Ghost of Tsushima Director's Cut Review

Ghost of Tsushima was among the best games on PlayStation 4 if this launched last July, and today it’s among the best games on PlayStation 5. Although this new version of Sucker Punch’s stylized samurai adventure isn’t a fully-fledged remake constructed from the floor up for next-gen hardware, it’s still an incredibly beautiful game that presently has a big slice of new content for fans to dive into. Ghost of Tsushima Director’s Cut is the first in a new trend of PlayStation Director’s Cuts, which are essentially rebranded complete editions with new content added, and it makes a great first impression.

Ghost of Tsushima Director’s Cut is largely exactly the same game as the original, save for that new expansion and a few quality of life features. Within our original Ghost of Tsushima review, we named it “a masterclass on how to make a wide open world feel palatable and focused while still offering the rewarding progression essential to make it all come together.” We awarded the game a score of four.5/5 and our opinion still stands. This review will focus on the new features of the Director’s Cut and the new Iki Island expansion.

While the Director’s Cut is available on PlayStation 4 and PlayStation 5, the PS5 version does get a few additional features. The most notable is lip sync for Japanese voices, something the initial version didn't have. The DualSense features will also be surprisingly robust. The haptic feedback makes sword strikes feel stronger than ever, and the adaptive triggers are used in interesting ways with the grappling hook and bow.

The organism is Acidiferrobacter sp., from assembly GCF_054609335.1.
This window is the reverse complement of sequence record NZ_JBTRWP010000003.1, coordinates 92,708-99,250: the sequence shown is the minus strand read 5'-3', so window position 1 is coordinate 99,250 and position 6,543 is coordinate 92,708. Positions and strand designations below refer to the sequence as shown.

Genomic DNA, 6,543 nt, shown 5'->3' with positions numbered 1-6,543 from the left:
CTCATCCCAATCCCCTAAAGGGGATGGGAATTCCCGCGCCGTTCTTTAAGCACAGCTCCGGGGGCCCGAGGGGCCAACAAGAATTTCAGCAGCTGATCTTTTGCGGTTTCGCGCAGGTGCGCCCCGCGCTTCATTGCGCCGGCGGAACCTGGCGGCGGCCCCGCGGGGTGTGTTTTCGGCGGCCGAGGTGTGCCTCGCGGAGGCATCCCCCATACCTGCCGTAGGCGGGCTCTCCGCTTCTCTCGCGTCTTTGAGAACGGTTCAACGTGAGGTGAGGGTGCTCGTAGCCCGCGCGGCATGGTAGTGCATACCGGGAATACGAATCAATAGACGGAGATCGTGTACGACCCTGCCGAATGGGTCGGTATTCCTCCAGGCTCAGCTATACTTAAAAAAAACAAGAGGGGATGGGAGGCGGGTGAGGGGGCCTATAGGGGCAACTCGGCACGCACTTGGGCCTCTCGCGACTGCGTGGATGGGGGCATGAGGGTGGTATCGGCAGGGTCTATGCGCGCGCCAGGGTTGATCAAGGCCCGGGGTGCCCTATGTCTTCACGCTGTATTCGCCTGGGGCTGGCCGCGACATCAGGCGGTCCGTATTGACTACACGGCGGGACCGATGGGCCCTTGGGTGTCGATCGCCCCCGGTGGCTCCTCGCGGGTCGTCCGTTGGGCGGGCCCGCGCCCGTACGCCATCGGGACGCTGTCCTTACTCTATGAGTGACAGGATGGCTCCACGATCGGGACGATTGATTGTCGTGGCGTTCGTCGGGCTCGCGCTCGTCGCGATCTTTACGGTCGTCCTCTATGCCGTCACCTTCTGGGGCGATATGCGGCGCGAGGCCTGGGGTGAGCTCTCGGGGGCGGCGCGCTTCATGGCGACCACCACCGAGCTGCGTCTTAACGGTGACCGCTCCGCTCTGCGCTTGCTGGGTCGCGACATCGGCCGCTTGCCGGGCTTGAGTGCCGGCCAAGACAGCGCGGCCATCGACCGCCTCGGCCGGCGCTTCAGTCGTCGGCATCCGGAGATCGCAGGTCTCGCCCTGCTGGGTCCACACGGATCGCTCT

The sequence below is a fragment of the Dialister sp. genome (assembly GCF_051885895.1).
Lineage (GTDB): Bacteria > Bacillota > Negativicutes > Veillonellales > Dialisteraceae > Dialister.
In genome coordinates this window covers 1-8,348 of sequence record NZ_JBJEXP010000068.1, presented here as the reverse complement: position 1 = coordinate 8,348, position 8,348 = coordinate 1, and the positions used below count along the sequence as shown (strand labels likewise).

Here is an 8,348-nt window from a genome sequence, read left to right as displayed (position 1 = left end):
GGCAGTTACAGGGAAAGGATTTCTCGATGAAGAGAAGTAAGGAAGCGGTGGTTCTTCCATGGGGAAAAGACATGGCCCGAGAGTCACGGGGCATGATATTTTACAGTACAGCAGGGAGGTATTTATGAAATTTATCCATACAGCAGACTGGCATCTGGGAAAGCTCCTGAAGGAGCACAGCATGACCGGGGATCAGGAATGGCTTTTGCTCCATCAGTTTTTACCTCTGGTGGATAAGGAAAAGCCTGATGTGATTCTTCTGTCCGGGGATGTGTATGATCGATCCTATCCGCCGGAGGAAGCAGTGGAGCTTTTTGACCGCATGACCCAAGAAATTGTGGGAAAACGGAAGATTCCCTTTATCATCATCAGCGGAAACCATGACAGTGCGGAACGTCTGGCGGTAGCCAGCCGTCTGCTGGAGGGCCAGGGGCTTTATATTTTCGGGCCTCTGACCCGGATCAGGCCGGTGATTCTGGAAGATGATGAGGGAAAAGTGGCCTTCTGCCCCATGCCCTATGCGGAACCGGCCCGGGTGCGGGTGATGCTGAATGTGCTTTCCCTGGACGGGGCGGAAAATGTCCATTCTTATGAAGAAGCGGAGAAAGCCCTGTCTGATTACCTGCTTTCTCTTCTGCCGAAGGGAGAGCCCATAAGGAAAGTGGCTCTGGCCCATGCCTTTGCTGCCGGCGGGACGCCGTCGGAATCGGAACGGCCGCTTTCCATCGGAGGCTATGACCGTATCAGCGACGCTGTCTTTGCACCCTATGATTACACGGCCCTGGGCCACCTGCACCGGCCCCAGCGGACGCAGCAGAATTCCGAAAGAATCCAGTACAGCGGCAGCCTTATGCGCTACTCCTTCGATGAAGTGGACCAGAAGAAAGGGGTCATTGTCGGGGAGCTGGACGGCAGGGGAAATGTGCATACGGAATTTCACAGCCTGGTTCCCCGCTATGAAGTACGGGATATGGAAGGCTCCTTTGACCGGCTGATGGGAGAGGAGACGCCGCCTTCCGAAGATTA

PS5 players will also get use of 3D audio, although I didn’t notice a improvement in my playthrough. Finally, the PS5 version includes a dynamic 4K resolution targeting 60 FPS, but the PS4 version also runs at 60 FPS in a similar resolution via backward compatibility, so it’s very little of an upgrade. The improved loading time are great, though. While the Director’s Cut improvements are nice, the actual meat of the latest version is the Iki Island expansion.

Iki Island is the very best parts of Ghost of Tsushima rolled into one. It has a great story, gorgeous visuals, and the absolute best side content within the entire game. The island has a smaller footprint than Tsushima, roughly a third the size of the original map, but it’s densely full of quests, activities, and locations to explore. Despite the island’s small size, it contains a number of different biomes from fog-filled forests to beaches with shining turquoise waters. Ghost of Tsushima has already been noted for its stunning visuals, but Iki offers the best vistas hanging around.

Jin journeys to Iki Island looking for a mysterious Mongol shaman known as the Eagle. She's a devoted following and employs a different variety of tactics than Khotun Khan, giving this expansion a very different vibe compared to original Tsushima story. It’s an infinitely more personal story for Jin. Iki is also a samurai-free island occupied by raiders, thieves, and now Mongols, so Jin isn’t necessarily welcomed with open arms when he arrives.